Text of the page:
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The Hacker News - Cybersecurity News and Analysis: Shylock

Shylock banking malware spreads via Skype

Shylock banking malware spreads via Skype

January 18, 2013Mohit Kumar
The banking Trojan known as Shylock has been updated with new functionality, including the ability to spread over Skype. The program was discovered in 2011 that steals online banking credentials and other financial information from infected computers. Shylock, named after a character from Shakespeare's "The Merchant of Venice". Shylock is one of the most advanced Trojans  currently being used in attacks against home banking systems. The code is constantly being updated and new features are added regularly. According to security researchers from CSIS Security Group , the Skype infection is based on a malicious plugin called msg.gsm and allows the malware to send messages and transfer files, clean messages and transfers from Skype history and even bypass the Skype warning for connecting to servers. Beside the new ability to spread through Skype, Shylock can also spread through local shares and removable drives. Infection by the Trojan allows hackers to ste
Shylock malware : Undetectable virus stealing bank account information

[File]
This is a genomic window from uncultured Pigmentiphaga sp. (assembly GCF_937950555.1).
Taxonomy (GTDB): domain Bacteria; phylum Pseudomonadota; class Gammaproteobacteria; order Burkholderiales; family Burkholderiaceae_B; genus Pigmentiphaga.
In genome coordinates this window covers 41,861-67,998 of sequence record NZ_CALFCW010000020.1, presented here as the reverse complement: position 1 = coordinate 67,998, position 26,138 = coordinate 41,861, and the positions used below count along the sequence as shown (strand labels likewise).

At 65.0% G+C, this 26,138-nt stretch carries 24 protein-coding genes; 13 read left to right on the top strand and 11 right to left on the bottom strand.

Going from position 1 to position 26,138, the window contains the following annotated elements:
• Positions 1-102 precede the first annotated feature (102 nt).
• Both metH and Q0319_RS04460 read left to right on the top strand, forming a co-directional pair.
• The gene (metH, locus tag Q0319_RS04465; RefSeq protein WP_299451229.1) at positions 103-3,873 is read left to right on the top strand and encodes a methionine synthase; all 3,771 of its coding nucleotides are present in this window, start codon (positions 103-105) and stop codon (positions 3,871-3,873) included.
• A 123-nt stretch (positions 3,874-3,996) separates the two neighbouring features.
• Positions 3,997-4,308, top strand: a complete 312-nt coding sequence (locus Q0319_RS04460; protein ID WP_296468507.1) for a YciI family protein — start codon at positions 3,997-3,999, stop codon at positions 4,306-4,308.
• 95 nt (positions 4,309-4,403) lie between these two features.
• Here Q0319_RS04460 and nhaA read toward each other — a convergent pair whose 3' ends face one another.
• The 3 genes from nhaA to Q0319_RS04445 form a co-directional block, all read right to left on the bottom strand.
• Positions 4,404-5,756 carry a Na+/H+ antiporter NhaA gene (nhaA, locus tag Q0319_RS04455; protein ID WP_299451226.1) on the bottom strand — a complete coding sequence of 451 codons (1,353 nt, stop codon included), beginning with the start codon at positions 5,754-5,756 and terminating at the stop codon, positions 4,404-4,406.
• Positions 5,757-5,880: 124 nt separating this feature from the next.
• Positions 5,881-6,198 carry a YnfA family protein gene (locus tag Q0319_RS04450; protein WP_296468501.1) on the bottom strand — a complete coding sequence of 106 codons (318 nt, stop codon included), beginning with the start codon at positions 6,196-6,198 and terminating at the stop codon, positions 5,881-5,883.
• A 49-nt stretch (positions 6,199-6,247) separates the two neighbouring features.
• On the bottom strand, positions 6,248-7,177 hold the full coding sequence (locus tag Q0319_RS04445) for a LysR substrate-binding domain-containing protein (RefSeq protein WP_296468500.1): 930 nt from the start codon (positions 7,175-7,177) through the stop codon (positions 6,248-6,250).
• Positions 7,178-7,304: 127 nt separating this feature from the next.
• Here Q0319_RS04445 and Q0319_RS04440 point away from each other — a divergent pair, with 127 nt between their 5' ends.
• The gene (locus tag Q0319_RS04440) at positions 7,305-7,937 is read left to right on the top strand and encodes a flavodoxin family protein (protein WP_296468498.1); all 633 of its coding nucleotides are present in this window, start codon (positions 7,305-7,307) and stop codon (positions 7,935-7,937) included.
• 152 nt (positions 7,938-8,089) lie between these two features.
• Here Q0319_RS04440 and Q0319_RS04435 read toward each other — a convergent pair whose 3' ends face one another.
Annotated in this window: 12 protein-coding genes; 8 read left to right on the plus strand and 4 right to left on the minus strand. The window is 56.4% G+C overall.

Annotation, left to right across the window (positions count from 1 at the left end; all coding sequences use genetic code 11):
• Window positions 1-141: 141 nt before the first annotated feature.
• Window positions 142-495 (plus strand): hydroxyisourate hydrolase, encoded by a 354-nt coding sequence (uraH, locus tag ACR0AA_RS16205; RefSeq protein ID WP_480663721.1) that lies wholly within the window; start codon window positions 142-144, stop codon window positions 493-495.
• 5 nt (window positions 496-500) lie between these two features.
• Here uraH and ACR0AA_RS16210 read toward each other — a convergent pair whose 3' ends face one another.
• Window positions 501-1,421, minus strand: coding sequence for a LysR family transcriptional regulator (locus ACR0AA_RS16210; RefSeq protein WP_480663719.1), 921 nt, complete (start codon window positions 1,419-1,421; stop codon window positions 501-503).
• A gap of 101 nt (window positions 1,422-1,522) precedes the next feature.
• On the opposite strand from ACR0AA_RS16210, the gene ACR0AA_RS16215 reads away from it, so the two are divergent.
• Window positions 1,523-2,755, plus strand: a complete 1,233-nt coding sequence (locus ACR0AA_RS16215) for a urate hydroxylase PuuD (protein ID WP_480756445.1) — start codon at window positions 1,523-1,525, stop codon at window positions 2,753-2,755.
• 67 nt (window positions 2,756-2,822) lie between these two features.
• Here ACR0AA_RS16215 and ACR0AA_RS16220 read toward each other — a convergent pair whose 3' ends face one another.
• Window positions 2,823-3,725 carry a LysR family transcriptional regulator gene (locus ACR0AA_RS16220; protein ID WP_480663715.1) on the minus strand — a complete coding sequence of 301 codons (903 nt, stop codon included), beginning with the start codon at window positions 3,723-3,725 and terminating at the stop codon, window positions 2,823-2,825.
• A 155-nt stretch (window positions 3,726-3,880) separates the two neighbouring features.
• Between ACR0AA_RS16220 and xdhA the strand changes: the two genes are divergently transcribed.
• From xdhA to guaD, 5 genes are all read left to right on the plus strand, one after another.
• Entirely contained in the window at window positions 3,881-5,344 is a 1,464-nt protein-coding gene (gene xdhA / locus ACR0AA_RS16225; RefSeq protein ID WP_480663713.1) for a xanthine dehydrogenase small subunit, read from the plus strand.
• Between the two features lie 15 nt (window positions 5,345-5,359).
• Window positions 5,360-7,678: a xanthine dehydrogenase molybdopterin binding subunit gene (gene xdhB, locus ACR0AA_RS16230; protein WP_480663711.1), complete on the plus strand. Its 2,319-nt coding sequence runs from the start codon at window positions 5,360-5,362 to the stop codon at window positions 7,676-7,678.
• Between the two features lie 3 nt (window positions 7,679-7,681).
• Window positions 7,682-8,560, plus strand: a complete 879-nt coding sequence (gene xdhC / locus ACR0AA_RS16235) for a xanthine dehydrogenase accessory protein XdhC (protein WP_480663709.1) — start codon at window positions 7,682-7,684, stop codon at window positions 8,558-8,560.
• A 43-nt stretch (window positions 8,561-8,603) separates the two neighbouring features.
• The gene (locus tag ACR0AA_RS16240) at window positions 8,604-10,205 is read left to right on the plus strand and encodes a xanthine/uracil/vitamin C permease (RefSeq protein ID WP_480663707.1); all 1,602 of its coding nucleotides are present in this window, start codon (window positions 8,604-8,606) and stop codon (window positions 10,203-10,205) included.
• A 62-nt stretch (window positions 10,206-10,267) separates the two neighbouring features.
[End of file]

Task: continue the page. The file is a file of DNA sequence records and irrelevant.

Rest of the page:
Shylock malware : Undetectable virus stealing bank account information

December 01, 2012Mohit Kumar
Shylock, a financial malware platform discovered by Trusteer in 2011, is a non-Zeus-based information-stealing trojan that improved methodology for injecting code into additional browser processes to take control of a computer, and an improved evasion technique to prevent malware scanners from detecting its presence. Why this Name ?  Shylock named after the ruthless money lender in Shakespeare's The Merchant of Venice, also deletes its installation files, runs solely in memory, and begins the process again once the infected machine reboots. Shylock has gained a new trick: The ability to detect whether it's running in a virtual machine (VM) that is being analyzed by malware researchers. What New ?  Latest Shylock dropper detects a remote desktop environment by feeding invalid data into a certain routine and then observing the error code returned. It uses this return code to differentiate between normal desktops and other "lab" environments. In particular, when execu
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